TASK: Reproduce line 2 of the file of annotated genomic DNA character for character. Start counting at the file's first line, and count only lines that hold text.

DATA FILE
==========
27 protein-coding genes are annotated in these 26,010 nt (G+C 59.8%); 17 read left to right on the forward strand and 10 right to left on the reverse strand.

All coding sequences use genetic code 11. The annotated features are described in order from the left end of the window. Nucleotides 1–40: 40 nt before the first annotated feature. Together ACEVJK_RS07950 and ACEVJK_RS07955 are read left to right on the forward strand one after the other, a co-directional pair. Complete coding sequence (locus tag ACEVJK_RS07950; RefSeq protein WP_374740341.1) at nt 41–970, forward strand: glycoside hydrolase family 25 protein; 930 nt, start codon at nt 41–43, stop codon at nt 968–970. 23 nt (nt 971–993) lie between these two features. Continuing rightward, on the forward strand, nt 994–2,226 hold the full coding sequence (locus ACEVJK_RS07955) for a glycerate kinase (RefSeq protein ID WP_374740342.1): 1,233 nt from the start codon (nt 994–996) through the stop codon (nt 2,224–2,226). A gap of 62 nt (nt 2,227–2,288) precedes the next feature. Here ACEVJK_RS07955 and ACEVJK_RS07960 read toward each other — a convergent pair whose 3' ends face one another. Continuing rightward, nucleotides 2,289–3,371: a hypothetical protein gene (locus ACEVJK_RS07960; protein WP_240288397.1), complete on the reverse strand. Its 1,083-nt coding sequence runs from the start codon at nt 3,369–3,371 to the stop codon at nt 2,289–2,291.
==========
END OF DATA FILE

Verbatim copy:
All coding sequences use genetic code 11. The annotated features are described in order from the left end of the window. Nucleotides 1–40: 40 nt before the first annotated feature. Together ACEVJK_RS07950 and ACEVJK_RS07955 are read left to right on the forward strand one after the other, a co-directional pair. Complete coding sequence (locus tag ACEVJK_RS07950; RefSeq protein WP_374740341.1) at nt 41–970, forward strand: glycoside hydrolase family 25 protein; 930 nt, start codon at nt 41–43, stop codon at nt 968–970. 23 nt (nt 971–993) lie between these two features. Continuing rightward, on the forward strand, nt 994–2,226 hold the full coding sequence (locus ACEVJK_RS07955) for a glycerate kinase (RefSeq protein ID WP_374740342.1): 1,233 nt from the start codon (nt 994–996) through the stop codon (nt 2,224–2,226). A gap of 62 nt (nt 2,227–2,288) precedes the next feature. Here ACEVJK_RS07955 and ACEVJK_RS07960 read toward each other — a convergent pair whose 3' ends face one another. Continuing rightward, nucleotides 2,289–3,371: a hypothetical protein gene (locus ACEVJK_RS07960; protein WP_240288397.1), complete on the reverse strand. Its 1,083-nt coding sequence runs from the start codon at nt 3,369–3,371 to the stop codon at nt 2,289–2,291.